The Chansonnier de Jean de Montchenu (Bibliothèque Nationale, Rothschild 2973) facsimile is an example of a much more unusual musical codex. The manuscript is a cordiform, or heart-shaped, book made in the 1470s that contains secular songs in French and Italian. If the adorable heart-shape of the facsimile wasn’t enough to draw readers in, the manuscript begins with an illumination of a man and woman walking together in a room. These are clearly courtiers: the woman wears the fashionable conical hat known as a hennin and both are dressed in luxuriously gold-trimmed robes. The man’s mouth is open, and we could imagine that he’s singing the words of the song that surround the illumination, wooing his lady through the genteel art of courtly love. Around the edges of the pages, embedded in dense thickets of vines and leaves, are little marginal creatures: birds, a snail, a bear, and a man emerging from a flower to shoot an arrow. This facsimile lets us take a peek into a manuscript made for the elite of society.
Yet even the Chansonnier cannot compete with what might be one of the most deluxe manuscripts—and facsimiles—of all time. Known as the Bible of Saint Louis, it belongs to a genre known as moralized bibles. On each page are eight roundels surrounded by text. The first part of the text text is a quote from the Bible, along with an illumination illustrating it in the accompanying roundel. Below that is an interpretation of the Bible verse—what it actually “means” for contemporary life in the Middle Ages—with an illustration of that allegorical meaning. Over the course of three deluxe volumes, this interpretive system is applied to all the books of the Old and New Testament. The immense amount of theological knowledge required to compose the text and the sheer extent of illumination and gold leaf used means that these volumes could only be the property of a king. And, in fact, the moralized bible was commissioned by Blanche of Castille for her son, King Louis IX, better known as Saint Louis. At some point, Louis gave the precious volumes to his cousin (kind of cousin—all the royals were related somehow in those days), King Alfonso X of Castille and León. After Alfonso’s death, they ended up in the treasury of Toledo Cathedral, where they are now kept behind thick glass in the cathedral’s treasury at all times. The only way to get a good look at all of those intricate illuminations that glitter with gold? Through a facsimile like the one at Rose Library.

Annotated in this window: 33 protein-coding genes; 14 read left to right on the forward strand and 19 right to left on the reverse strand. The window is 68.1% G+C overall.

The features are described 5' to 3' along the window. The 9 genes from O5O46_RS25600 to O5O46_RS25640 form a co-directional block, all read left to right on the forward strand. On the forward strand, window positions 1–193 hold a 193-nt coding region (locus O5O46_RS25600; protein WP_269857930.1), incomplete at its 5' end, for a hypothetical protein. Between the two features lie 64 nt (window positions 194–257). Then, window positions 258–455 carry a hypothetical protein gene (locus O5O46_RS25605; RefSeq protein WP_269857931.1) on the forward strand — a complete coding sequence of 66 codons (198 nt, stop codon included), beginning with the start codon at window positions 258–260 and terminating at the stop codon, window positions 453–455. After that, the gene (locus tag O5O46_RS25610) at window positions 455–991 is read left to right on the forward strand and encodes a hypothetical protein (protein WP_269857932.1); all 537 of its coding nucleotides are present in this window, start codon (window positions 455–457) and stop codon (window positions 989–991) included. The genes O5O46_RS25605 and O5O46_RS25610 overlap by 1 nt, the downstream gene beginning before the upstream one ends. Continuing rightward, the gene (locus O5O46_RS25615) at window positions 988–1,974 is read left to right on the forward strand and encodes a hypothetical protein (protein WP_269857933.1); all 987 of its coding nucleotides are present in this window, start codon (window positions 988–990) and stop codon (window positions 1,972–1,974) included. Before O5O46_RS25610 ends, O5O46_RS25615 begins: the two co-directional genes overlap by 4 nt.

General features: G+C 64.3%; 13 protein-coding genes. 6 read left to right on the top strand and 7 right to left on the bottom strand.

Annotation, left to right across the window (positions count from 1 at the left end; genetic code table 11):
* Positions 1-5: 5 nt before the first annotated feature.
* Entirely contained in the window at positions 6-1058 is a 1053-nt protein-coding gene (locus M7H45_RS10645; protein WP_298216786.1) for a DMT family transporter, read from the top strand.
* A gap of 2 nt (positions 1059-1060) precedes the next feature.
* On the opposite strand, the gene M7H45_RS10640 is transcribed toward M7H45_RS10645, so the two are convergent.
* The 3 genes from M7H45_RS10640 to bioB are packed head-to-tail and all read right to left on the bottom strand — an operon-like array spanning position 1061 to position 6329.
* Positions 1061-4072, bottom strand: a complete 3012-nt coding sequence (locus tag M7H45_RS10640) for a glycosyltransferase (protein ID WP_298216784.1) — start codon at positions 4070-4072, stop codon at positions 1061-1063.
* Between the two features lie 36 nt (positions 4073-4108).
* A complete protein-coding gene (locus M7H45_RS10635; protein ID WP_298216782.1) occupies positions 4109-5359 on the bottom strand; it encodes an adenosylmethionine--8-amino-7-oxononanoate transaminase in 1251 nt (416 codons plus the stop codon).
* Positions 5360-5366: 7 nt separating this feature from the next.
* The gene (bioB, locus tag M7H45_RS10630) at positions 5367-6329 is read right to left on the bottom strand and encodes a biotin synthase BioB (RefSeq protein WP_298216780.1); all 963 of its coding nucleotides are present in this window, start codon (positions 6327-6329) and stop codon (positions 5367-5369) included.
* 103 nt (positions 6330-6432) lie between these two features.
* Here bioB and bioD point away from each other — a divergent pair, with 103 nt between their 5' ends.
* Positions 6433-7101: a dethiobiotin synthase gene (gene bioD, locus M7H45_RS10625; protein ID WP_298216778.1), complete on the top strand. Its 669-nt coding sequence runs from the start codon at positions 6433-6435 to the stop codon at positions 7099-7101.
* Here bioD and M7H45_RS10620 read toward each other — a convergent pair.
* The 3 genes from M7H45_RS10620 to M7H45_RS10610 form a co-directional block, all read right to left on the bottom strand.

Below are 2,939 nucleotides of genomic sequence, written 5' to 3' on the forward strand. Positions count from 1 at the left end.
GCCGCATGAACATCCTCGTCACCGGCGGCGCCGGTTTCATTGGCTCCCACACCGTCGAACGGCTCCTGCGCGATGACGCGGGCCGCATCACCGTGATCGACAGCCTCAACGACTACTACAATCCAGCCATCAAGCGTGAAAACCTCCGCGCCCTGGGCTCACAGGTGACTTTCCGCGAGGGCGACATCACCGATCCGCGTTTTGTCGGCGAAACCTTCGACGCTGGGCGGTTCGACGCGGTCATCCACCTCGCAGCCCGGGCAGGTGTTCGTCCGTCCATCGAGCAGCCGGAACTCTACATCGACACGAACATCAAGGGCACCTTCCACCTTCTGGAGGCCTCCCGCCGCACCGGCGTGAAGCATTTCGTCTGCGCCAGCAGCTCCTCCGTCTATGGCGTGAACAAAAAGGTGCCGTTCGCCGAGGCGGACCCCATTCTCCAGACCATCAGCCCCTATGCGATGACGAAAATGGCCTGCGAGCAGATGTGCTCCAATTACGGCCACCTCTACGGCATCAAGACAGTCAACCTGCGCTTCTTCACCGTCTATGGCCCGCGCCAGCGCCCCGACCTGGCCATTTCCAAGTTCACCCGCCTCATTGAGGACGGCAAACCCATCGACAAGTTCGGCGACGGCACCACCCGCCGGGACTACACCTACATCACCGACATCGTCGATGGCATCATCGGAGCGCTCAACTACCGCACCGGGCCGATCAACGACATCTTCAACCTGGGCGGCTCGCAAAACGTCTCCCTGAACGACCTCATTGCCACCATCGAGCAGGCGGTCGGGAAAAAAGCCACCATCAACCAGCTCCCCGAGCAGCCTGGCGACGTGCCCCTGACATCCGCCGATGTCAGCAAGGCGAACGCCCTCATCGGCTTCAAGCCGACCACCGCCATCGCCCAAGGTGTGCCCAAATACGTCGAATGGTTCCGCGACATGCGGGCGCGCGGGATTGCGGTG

Other medieval facsimiles of interest at the library
Ingeborg Psalter (Musée Condé, Chantilly, MS. 9 olim 1695)
A c. 1195 Book of Psalms made for the first wife of King Philippe Auguste of France with an extensive illumination cycle. The gold leaf is reproduced so accurately that it feels like proper gilding in a real manuscript.
A 12th century guide to the pilgrimage route to Santiago de Compostela, with advice on the best saints’ shrines to stop at along the way, which rivers are safe to drink from, and which roads are the best-maintained. Included in the book are the legend of how Saint James’s body ended up in Spain, miracles performed by James, and the legend of Charlemagne and Roland.
Squarcialupi Codex (Biblioteca Medicea Laurenziana, Med. Pal. 87)
A manuscript compiled in Florence in the early 15th century, containing 353 secular songs in Italian from the 14th century. Not only is it the largest primary source of 14th c Italian music, but also author portraits of each composer and extensive decorative illumination and gilding.
Lorsch Gospels (Biblioteca Apostolica Vaticana, Pal. Lat. 50 and Biblioteca Documenta Batthyaneum, s.n.)
A c. 778-820 Gospel Book made for Lorsch Abbey in Germany. Known as the “Codex Aureus” or “Golden Codex” of Lorsch, the letters are written in gold and each of the Gospels is decorated with an elaborate title page and an initial page.
Vernon Manuscript (Bodleian Library MS Eng. Poet. A. 1)
An enormous medieval English manuscript written in a dialect of English from the West Midlands c. 1400. It contains hundreds of poetry and prose texts meant to instruct the pious and the texts are accompanied by countless illuminations.
This post was written by Nicole Corrigan, a PhD student in Emory’s art history department and Research Services graduate student in the Rose Library.